From October to December 2010 we attempted to interview one person per household in the five rural communities (Fig. 1). The total number of households estimated by local park rangers was 245. In instances where we did not find anyone at home during a scheduled visit, we conducted up to two additional visits. Information collected included the number of dogs per household, dog management practices including the type of food provided and whether there was any restraint or control of dog movement of the dogs (i.e. completely free-roaming or restricted to some degree), dog demographics (age, sex, reproduction, mortality and source of dogs), presence of farm animals (poultry, cattle, sheep), observed dog attacks/harassment of wildlife, and measures for farm animal protection, including dogs. The questionnaire included 15 questions and was based on surveys used for studies with similar objectives [16], [20] (see Questionnaire S1 in Supplementary Material). We did not expect that farmers would avoid questions related to dog-wildlife interactions since previous work in the region found that residents openly reported wildlife interactions including killing threatened species [21].

Dog Utility and Wildlife Interactions

We used the survey to determine whether dogs were used by their owners to protect poultry and sheep against wild predators. We quantified the wildlife species and domestic dog/wildlife interactions each respondent observed during the prior year. A dog-wildlife interaction was defined as killing or harassment by the dog of: a) carnivores (including mink, fox, guigna and puma), referred to as dog-carnivore interaction, or b) herbivores or prey animals, particularly European hare and Southern pudus, referred to as dog-prey interaction. To assess the potential influence of the owner in the dog-carnivore interaction, we determined the percentage of dog owners who reported chasing off a particular predator species using dogs.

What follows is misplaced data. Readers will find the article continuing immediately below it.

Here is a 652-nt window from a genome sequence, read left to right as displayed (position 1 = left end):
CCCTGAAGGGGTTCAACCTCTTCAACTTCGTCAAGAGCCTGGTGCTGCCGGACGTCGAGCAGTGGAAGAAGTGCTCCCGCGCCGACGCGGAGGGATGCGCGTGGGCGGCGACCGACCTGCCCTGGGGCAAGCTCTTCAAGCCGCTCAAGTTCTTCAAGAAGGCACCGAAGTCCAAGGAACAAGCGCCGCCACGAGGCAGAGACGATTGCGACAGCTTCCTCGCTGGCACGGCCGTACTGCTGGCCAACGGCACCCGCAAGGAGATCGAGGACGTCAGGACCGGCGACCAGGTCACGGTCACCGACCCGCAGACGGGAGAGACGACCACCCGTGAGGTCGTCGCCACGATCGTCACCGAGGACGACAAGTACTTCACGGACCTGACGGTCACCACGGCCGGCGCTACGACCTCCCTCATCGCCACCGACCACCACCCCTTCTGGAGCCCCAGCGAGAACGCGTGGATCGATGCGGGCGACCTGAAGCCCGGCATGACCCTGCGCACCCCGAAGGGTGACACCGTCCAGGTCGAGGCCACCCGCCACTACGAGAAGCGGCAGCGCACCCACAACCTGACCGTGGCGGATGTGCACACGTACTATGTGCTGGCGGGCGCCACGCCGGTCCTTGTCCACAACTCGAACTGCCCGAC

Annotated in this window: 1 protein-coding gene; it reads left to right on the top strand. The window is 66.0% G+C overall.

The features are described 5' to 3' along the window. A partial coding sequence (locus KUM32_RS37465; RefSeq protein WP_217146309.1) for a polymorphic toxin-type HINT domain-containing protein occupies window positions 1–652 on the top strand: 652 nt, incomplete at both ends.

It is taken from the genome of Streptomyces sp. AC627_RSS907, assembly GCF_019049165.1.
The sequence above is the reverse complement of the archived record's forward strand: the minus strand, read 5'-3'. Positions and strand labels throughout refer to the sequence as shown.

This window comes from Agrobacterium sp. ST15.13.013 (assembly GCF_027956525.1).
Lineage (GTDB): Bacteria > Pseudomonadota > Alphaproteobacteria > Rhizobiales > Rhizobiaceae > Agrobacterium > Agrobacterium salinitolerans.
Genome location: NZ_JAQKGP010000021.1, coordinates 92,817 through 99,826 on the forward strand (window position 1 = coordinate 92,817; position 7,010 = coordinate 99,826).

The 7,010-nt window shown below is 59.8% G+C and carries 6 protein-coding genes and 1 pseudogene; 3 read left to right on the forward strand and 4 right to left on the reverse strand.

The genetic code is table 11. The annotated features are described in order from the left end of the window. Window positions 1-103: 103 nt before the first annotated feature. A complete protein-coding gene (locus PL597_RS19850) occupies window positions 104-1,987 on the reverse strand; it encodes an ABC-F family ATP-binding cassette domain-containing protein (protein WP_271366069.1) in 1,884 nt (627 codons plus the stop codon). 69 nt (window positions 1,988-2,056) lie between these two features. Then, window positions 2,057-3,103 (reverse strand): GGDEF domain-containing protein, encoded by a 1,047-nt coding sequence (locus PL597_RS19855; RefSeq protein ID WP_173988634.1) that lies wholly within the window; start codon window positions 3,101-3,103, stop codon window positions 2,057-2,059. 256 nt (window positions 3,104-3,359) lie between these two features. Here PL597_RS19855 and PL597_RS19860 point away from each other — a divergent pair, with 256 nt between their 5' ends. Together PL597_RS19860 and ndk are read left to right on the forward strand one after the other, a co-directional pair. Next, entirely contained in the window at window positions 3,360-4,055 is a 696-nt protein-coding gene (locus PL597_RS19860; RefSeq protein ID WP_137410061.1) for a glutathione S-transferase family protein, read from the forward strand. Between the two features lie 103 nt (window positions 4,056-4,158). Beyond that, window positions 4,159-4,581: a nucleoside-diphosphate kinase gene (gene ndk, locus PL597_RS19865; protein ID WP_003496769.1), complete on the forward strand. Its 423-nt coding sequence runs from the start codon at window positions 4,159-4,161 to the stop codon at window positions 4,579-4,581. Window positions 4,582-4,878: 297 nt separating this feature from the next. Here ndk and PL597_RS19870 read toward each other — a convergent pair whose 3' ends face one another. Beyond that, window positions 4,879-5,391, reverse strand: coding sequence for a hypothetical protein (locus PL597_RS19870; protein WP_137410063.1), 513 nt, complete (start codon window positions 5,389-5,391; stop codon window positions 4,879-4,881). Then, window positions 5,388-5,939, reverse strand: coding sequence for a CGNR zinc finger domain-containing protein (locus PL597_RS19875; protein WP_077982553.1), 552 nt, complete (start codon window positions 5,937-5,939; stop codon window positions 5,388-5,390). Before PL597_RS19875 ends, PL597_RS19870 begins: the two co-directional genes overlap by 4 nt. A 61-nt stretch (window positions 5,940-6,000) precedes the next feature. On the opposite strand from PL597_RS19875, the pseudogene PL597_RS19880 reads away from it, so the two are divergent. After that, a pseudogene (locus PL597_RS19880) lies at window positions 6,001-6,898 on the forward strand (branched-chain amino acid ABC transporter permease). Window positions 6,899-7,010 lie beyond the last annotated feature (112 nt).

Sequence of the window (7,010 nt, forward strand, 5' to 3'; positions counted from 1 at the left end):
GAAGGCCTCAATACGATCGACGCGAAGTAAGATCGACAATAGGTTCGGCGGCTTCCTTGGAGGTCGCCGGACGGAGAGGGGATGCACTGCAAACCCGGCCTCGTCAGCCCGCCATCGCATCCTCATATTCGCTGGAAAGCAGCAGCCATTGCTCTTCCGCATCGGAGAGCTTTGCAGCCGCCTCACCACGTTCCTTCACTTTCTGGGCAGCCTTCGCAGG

Statistical Analysis

We used generalized linear models with a logit link function to assess the probability of dog-carnivore and dog-prey interactions [22]. A binary response variable was based on the dog owner reporting the presence/absence of a dog interaction with wildlife during the last year. Two different outcomes were modeled; one for dog-wild carnivore interactions (dog-carnivore, hereafter) and another one for dog- prey interactions. For both models, we used the following predictor variables: 1) number of dogs per house (DOGS), 2) chicken ownership (POULTRY); 3) sheep ownership (SHEEP); 4) locality (SITE), and 5) whether the dogs were fed commercial dog food (FOOD). The variable SITE was restructured into a binary variable based on whether the household was located within the Curiñanco locality.

We hypothesized that a higher number of dogs (DOGS) would increase the probability of dog-wildlife interactions at the household level. Site was used as a covariate because of differing proximity to urban areas at each locality (i.e. habitat composition around localities). Curiñanco (SITE) was used as the reference site because this locality was closest to the main city of Valdivia (Fig. 1) and therefore possessed less forest coverage and more urban influence that could potentially explain differences in human behaviors. Chickens (POULTRY) are preyed upon by most small wild carnivores in the study area (guigna, American mink, lesser grison and foxes), while sheep (SHEEP) are mostly preyed upon by the puma. Other farm animals such as cattle are infrequently attacked by predators [21]. Finally, the consistent use of commercial dog food (FOOD) was included because previous studies have shown that poorly fed dogs kill wild vertebrates more often than well-fed dogs [16]. We assumed that the consistent use of commercial dog food was a better diet than alternatives such as wheat bran or leftovers-based diets.